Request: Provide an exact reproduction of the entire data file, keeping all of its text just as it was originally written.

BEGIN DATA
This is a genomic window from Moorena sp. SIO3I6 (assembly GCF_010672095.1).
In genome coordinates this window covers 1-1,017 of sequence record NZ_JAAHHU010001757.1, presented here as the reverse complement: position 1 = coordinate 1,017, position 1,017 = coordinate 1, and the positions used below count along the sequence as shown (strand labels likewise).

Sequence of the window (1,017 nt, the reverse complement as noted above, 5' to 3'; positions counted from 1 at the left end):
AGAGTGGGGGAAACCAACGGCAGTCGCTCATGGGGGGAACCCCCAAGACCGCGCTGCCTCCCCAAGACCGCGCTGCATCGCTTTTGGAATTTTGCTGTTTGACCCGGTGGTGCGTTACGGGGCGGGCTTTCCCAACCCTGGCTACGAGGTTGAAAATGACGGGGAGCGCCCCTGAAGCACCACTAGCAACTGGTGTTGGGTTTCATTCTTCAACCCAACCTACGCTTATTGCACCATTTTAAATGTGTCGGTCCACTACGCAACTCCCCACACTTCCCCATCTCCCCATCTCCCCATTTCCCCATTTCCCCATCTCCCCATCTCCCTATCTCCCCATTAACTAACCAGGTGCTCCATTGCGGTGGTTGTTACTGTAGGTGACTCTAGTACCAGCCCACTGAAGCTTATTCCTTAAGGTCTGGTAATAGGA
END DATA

This is a genomic window from Moorena sp. SIO3I6 (assembly GCF_010672095.1).
In genome coordinates this window covers 1-1,017 of sequence record NZ_JAAHHU010001757.1, presented here as the reverse complement: position 1 = coordinate 1,017, position 1,017 = coordinate 1, and the positions used below count along the sequence as shown (strand labels likewise).

Sequence of the window (1,017 nt, the reverse complement as noted above, 5' to 3'; positions counted from 1 at the left end):
AGAGTGGGGGAAACCAACGGCAGTCGCTCATGGGGGGAACCCCCAAGACCGCGCTGCCTCCCCAAGACCGCGCTGCATCGCTTTTGGAATTTTGCTGTTTGACCCGGTGGTGCGTTACGGGGCGGGCTTTCCCAACCCTGGCTACGAGGTTGAAAATGACGGGGAGCGCCCCTGAAGCACCACTAGCAACTGGTGTTGGGTTTCATTCTTCAACCCAACCTACGCTTATTGCACCATTTTAAATGTGTCGGTCCACTACGCAACTCCCCACACTTCCCCATCTCCCCATCTCCCCATTTCCCCATTTCCCCATCTCCCCATCTCCCTATCTCCCCATTAACTAACCAGGTGCTCCATTGCGGTGGTTGTTACTGTAGGTGACTCTAGTACCAGCCCACTGAAGCTTATTCCTTAAGGTCTGGTAATAGGA